Referring now to
The voltage supply source 18 comprises DAC (Digital Analog Converter) 32 a and DAC 32 b connected to opposite ends of a resistive element 34. DAC 32 a and DAC 32 b together apply a voltage differential across resistive element 34. In an embodiment of the invention, resistive element 34 is a single element of polycrystalline silicon. The taps 20 are connected to resistive element 34 at different locations along the resistive element 34. As a result, the resistive element acts as a “voltage divider” in that the voltage level present at each tap 20 is a function of the physical position of the taps 20 on the resistive element 34. The resistance of the resistive element 34 may be chosen to provide a substantially higher current in the resistive element 34 with respect to the taps 20, to approximate a situation where no current flows in the taps, as will be readily understood by one skilled in the art.
Each of the discrete elements 12 can be any voltage driven element. In one embodiment, each of the discrete elements is an interferometer. One skilled in the art, however, will readily understand that discrete elements 12 may be any voltage driven elements arranged in an array.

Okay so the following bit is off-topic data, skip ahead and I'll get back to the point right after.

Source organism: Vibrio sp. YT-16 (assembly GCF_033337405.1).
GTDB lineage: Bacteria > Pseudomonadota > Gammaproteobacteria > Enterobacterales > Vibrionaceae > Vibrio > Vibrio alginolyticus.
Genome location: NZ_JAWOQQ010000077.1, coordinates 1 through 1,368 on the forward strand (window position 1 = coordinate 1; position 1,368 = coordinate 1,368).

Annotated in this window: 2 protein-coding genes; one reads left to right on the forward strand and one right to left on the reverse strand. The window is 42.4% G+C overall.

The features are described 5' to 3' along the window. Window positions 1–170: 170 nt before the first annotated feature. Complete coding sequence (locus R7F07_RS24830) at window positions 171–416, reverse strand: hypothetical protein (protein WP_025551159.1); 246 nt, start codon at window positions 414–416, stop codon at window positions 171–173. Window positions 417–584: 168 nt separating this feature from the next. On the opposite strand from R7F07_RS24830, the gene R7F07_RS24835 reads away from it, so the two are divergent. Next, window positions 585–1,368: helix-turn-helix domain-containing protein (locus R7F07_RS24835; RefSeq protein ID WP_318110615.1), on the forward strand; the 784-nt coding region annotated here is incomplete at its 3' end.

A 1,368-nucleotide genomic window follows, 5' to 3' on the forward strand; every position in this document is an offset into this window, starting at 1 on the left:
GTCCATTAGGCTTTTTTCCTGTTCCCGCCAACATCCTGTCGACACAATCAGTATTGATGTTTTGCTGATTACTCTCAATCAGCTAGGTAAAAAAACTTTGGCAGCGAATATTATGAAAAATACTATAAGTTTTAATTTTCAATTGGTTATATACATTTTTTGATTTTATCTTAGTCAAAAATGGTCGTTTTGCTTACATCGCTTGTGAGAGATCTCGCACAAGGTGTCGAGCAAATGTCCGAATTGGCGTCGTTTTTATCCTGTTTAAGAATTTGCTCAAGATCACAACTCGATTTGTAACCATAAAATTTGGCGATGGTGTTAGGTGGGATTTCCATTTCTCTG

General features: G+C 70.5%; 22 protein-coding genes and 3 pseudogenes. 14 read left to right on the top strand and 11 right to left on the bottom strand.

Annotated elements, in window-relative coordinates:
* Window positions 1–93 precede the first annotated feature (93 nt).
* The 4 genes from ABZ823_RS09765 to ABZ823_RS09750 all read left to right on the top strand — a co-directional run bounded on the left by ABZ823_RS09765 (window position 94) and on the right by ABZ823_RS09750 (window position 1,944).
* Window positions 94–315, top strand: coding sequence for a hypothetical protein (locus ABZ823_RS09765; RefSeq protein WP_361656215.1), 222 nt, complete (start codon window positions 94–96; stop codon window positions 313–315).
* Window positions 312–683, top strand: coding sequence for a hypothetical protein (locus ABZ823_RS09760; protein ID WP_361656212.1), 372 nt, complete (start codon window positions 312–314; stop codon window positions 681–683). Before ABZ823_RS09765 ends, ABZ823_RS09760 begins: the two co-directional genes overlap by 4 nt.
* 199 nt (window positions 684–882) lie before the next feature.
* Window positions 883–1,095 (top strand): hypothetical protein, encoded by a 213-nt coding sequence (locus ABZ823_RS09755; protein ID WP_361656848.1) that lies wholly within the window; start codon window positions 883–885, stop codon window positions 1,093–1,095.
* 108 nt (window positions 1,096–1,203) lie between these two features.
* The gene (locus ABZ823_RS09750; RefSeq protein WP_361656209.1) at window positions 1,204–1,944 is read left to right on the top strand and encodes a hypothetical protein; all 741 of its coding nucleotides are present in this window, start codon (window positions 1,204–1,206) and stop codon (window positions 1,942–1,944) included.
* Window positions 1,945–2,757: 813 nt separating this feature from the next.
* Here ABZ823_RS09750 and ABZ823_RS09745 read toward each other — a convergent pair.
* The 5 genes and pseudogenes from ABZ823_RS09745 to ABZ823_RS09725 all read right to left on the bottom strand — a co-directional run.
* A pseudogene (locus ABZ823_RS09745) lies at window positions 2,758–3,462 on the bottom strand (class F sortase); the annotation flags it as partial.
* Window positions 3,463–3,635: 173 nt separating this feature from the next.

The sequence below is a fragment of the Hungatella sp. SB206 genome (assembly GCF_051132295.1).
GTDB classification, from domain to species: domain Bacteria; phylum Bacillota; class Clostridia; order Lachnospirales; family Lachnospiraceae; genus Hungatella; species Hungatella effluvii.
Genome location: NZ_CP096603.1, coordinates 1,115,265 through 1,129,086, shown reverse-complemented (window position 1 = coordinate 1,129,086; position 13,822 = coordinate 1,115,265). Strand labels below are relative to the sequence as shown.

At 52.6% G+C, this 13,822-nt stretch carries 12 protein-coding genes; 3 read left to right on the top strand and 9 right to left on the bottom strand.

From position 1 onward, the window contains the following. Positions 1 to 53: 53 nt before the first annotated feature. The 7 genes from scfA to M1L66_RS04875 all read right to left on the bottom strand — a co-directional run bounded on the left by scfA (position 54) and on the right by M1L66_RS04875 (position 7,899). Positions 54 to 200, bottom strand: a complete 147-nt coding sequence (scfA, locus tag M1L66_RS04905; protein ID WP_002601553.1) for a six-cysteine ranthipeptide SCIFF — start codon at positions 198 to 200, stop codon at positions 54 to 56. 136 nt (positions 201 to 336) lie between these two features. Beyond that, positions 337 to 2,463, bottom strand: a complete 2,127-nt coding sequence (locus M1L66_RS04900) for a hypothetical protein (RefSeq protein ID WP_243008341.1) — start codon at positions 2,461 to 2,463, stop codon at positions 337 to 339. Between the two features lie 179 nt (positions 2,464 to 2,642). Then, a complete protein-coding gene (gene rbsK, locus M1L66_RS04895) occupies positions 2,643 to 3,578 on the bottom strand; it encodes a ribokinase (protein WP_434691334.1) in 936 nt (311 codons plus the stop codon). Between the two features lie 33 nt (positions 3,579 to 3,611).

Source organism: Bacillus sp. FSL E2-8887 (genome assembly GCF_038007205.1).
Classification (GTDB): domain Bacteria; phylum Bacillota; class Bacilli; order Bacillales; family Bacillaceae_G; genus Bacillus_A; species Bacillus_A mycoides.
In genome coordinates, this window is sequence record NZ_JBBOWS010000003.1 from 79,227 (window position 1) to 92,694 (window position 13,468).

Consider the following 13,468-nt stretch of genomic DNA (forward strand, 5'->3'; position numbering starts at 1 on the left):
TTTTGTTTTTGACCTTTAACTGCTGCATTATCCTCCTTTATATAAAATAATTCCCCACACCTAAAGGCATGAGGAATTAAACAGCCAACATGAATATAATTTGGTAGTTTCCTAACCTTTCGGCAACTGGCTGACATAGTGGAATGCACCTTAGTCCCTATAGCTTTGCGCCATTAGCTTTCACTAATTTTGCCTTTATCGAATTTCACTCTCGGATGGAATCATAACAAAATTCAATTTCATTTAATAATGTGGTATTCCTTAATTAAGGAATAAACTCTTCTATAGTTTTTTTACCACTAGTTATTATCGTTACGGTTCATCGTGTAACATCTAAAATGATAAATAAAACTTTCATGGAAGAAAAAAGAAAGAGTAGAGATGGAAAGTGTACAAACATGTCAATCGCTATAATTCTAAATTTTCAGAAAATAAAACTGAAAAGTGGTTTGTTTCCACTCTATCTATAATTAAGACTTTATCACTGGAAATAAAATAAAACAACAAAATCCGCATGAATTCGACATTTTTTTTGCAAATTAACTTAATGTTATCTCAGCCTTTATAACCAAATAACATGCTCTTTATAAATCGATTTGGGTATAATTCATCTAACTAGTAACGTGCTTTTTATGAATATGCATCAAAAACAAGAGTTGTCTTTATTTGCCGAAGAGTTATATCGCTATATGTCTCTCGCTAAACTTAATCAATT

Functionally, white light passes through outer plate 22 and is reflected by middle plate 24. The light waves 30 reflected from middle plate 24 through outer plate 22 comprise the output of each of the elements of the voltage driven array 10. The light waves 30 reflected from middle plate 24 and output through outer plate 22 consists of light having a single frequency (a natural frequency) that is dependent upon the distance D1 between the outer plate 22 and the middle plate 24. Reflected light waves having frequencies other than the natural frequency associated with distance D1 are eliminated by destructive interference that occurs between middle plate 24 and outer plate 22 before they are output through the outer plate 22. This destructive interference is accomplished by bouncing light between the reflective middle plate 24 and semi-reflective properties of outer plate 22. As a result, the output of each element 12 a is correlated to the distance D1 between the outer plate 22 and the middle plate 24.